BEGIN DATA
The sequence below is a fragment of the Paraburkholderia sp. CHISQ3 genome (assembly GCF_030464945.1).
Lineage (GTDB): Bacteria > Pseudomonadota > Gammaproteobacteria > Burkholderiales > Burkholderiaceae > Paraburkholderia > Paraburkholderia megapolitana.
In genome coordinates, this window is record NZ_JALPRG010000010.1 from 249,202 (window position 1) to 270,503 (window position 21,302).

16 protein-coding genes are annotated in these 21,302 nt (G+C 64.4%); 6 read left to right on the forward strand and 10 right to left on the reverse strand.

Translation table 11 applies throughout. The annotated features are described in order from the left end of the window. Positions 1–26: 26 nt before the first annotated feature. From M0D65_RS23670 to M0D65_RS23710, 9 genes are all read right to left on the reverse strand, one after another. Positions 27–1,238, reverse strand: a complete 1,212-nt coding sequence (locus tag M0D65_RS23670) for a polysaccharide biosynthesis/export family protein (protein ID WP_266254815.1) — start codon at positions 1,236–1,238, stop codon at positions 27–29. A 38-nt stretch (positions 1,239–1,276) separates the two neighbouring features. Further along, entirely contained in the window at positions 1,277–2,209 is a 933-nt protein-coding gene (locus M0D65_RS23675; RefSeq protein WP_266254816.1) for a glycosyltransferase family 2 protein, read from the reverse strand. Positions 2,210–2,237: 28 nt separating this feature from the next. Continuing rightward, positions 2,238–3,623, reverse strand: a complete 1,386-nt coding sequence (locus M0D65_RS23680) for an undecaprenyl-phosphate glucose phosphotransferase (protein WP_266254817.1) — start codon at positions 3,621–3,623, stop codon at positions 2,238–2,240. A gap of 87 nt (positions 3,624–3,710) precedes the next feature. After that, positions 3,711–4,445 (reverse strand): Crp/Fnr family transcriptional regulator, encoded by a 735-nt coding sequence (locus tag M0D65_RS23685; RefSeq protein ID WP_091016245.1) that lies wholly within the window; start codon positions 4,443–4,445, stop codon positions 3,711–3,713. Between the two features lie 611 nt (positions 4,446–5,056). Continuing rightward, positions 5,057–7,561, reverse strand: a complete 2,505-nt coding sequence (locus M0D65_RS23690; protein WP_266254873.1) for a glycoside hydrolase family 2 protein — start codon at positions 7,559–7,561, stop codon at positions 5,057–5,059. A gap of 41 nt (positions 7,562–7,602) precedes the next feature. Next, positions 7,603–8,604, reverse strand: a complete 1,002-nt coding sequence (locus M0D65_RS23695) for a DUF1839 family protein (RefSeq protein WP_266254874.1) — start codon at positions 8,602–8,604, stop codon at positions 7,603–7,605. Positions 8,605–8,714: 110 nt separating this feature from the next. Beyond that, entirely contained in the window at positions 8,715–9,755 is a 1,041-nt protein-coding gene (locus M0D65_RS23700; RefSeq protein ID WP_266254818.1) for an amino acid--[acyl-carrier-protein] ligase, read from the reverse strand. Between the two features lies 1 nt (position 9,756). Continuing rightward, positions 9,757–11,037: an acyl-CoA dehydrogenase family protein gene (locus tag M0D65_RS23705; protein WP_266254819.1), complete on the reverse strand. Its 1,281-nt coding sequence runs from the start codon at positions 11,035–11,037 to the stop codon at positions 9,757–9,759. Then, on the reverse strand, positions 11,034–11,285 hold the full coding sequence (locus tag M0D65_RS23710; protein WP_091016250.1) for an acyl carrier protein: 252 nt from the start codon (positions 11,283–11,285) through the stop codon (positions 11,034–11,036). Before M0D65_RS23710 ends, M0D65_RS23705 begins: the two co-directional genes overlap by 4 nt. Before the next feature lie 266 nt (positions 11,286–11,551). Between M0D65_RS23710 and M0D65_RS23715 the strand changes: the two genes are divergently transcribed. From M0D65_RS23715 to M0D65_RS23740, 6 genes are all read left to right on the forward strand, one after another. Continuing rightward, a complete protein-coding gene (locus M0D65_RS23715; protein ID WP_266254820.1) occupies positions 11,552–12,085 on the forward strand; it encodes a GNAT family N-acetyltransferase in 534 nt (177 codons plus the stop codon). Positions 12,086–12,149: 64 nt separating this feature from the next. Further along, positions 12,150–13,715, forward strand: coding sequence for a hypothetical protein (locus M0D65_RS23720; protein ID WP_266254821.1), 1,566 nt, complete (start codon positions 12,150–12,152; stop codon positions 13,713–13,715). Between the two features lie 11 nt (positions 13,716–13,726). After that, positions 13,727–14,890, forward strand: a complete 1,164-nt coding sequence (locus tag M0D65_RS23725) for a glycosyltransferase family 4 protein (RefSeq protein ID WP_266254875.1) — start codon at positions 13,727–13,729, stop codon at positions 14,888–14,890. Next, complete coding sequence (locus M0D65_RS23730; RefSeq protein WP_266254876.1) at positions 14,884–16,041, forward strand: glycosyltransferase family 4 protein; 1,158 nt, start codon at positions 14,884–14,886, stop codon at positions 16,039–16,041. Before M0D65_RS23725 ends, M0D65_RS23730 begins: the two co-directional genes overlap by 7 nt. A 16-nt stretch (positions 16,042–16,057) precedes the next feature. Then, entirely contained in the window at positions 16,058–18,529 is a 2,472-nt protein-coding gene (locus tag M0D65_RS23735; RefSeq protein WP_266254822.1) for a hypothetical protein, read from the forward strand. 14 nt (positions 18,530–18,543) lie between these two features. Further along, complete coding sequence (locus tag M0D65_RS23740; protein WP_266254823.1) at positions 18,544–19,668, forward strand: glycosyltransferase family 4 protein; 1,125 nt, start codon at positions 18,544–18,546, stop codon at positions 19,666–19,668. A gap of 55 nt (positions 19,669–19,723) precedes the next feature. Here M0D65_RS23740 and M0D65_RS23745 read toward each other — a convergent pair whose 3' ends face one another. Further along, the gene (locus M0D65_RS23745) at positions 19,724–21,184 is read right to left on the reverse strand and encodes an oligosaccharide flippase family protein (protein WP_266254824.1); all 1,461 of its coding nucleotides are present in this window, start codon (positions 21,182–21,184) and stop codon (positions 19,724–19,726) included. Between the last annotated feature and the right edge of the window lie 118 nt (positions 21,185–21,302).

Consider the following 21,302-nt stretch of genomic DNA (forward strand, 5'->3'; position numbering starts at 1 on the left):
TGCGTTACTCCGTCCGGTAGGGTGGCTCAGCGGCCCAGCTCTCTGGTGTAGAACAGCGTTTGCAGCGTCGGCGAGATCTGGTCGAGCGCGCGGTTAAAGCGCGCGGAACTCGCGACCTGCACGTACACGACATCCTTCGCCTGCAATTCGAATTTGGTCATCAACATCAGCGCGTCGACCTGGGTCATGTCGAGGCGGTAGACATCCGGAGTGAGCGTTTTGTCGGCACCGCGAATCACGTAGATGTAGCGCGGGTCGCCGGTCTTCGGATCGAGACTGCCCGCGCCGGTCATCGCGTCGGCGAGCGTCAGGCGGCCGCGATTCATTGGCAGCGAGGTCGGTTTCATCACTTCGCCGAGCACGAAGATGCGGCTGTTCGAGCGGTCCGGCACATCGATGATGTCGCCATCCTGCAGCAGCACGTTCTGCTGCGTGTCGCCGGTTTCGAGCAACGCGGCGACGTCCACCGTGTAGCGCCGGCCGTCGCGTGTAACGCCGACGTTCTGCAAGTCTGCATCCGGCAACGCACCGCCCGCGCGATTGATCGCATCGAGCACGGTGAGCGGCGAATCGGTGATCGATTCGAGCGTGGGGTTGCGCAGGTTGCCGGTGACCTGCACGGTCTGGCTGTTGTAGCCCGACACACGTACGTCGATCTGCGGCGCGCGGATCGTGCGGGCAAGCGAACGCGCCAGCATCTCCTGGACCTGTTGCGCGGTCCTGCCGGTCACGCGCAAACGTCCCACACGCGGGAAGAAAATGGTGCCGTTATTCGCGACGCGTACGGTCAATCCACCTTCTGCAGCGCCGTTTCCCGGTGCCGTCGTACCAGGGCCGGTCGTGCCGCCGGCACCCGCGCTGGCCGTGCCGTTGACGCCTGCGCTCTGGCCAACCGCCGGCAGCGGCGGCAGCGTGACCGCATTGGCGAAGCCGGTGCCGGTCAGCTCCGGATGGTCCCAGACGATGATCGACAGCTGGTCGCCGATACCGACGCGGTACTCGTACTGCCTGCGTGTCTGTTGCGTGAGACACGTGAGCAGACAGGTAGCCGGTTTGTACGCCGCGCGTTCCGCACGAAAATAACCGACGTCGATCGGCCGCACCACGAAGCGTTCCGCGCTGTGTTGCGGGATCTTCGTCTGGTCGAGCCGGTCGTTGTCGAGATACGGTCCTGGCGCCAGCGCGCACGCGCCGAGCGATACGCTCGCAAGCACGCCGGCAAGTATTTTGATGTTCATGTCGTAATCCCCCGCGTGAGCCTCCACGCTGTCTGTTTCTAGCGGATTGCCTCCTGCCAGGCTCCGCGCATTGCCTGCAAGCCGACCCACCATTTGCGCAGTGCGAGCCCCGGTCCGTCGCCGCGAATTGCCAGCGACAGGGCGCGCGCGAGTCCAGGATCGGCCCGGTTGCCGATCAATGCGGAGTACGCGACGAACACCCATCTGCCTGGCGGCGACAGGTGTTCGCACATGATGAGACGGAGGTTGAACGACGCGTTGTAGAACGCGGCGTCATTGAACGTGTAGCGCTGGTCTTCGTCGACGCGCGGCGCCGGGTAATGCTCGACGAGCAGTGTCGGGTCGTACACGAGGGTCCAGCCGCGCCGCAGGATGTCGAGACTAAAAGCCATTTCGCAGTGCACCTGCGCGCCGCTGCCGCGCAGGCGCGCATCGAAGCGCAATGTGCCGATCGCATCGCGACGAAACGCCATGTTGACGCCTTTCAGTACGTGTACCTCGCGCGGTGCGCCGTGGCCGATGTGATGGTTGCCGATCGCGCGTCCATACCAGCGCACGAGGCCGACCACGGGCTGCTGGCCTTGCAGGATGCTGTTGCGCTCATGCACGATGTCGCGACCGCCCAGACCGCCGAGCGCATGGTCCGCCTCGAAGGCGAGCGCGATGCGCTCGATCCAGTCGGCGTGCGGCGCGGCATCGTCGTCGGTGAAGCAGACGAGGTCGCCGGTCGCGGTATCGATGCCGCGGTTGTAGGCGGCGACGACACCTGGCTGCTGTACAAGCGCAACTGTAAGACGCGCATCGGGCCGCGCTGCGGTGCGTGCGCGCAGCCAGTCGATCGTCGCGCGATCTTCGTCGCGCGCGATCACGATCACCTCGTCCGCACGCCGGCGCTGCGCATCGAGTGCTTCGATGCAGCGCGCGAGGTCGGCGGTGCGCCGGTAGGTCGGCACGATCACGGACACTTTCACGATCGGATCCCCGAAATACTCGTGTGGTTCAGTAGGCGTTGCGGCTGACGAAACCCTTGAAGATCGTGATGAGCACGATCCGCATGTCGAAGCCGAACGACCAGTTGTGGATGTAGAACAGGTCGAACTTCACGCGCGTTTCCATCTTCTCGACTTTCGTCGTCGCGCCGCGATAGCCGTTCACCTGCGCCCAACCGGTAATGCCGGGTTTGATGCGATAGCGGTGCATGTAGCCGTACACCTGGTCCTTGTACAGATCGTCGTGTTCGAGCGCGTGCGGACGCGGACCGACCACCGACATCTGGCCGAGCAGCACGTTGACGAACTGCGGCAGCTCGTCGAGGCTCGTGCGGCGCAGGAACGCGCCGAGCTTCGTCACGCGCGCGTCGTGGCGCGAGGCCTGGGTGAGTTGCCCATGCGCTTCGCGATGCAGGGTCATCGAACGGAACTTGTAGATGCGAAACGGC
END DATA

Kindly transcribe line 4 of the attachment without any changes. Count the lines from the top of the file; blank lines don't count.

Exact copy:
16 protein-coding genes are annotated in these 21,302 nt (G+C 64.4%); 6 read left to right on the forward strand and 10 right to left on the reverse strand.